Don’t ask, don’t tell
“I will say 600. Don’t tell them I asked for 50 more, please,” a cab driver said to me after dropping me home.
Summers in Lahore are not a cup of tea for us Karachiites. Here in Karachi your face is perpetually damp with humidity. Come Lahore, there’s no sweat, parched lips and your throat’s begging for fluids. Naturally, flights in this disapproving season are not a merry affair.
But as I collect my luggage and walk towards the small office to rent a cab back home, the only soothing thought is lying down in bed and feeling at home. However, my cab driver seems to be oblivious to the testing surrounding conditions. He is hyperactive. He flashes me a warm smile. I can clearly see the tea and gutka stains on his teeth. He greets and walks me to the cab, much like a hired guide for a tourist new to the city. I already feel at ease at the extra treatment.
Before I sat in the vehicle, he had already turned on the air conditioning and I could tell from his zealous expressions that it won’t be a quiet ride home. And so, he begins to talk despite my iPod headphones fixed stubbornly in my ears.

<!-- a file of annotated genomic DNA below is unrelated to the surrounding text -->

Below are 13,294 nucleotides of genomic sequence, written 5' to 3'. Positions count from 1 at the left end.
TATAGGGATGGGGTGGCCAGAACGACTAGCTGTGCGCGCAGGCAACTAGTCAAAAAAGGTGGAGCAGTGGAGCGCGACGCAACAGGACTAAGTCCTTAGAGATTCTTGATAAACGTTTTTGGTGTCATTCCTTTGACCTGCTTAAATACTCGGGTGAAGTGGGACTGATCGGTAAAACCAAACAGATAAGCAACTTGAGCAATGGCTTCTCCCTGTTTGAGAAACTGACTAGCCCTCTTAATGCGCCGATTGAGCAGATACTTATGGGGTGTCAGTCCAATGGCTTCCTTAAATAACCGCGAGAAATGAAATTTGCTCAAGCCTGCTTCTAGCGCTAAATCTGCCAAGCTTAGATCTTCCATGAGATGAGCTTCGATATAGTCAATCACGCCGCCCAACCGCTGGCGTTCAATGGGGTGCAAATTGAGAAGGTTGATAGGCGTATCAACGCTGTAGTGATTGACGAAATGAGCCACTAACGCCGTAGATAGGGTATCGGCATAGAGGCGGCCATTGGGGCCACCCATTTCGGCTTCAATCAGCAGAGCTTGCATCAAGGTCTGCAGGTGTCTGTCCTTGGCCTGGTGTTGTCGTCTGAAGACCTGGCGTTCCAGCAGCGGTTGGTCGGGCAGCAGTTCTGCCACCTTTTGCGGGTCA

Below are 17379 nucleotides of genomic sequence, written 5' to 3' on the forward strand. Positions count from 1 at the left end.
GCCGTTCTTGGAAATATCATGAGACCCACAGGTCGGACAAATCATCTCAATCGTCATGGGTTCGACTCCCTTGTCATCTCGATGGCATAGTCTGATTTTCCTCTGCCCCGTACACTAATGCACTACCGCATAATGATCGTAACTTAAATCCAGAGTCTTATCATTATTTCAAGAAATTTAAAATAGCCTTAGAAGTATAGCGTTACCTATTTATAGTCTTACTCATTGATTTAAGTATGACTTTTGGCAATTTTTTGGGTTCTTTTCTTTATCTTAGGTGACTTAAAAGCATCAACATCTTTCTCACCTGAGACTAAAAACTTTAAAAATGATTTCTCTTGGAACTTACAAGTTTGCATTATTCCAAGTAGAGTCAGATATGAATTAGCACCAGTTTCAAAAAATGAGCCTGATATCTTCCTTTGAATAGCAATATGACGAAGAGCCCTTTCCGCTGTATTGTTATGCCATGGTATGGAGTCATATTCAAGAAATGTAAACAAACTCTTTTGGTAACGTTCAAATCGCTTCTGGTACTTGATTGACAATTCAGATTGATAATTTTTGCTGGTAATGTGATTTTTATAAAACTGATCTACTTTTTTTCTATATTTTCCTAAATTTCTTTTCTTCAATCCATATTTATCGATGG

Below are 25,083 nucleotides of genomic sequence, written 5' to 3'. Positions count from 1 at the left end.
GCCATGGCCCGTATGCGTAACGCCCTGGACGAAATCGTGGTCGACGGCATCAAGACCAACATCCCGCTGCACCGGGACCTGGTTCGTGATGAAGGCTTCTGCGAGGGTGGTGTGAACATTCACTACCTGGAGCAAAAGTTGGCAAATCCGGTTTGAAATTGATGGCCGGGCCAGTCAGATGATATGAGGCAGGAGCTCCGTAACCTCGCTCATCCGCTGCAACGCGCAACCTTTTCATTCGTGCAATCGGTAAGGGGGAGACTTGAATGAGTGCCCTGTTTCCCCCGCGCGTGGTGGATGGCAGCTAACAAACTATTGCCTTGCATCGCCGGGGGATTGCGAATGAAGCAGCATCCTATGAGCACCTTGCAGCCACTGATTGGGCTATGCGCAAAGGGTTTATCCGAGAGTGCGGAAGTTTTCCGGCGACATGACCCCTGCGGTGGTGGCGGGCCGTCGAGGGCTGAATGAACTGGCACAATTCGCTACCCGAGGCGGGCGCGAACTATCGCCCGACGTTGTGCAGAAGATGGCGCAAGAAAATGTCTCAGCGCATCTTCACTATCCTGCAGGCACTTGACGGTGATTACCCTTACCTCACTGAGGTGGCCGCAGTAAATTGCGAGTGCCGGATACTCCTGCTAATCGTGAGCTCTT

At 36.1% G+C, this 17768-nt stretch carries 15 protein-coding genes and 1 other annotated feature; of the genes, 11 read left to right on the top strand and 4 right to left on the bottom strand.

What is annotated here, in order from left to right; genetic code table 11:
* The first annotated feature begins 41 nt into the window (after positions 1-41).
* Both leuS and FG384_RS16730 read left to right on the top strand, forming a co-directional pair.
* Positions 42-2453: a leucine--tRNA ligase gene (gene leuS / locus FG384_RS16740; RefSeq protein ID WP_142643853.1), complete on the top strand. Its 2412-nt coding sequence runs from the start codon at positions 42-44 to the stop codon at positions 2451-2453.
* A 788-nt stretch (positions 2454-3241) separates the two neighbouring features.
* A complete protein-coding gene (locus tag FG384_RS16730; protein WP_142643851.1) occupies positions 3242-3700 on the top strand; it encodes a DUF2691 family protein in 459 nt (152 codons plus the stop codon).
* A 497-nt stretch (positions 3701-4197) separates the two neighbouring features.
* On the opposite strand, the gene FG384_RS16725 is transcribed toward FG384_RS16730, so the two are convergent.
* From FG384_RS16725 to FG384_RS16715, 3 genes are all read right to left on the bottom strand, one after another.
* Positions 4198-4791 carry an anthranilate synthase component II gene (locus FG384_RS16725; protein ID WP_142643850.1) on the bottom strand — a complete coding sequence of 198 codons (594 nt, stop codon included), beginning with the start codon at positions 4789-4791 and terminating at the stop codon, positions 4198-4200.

I now know he was originally from Bahawalpur and will give his life for his son, his watch which his wife Ruksana gifted him and Shahid Afridi.
He keeps asking if I’m comfortable. I feel like a prince.
The ride was interesting to say the least. I forgot all about the heat that makes you want to pull your own hair out. As I see my brown-white apartment building approaching, he says to me how lovely it was to meet me.
I ask him politely how much I owed him.
“Boss 650. But the company will text you the bill.”
“I will say 600. Don’t tell them I asked for 50 more, please.”
He got my full attention finally. “That’s how I run my house.” He had to say no more.
I say bye and smile as I receive a message saying my bill was Rs600.
I travelled to Lahore four times last year. It happened all four times. And I don’t mind it one bit. To each their own.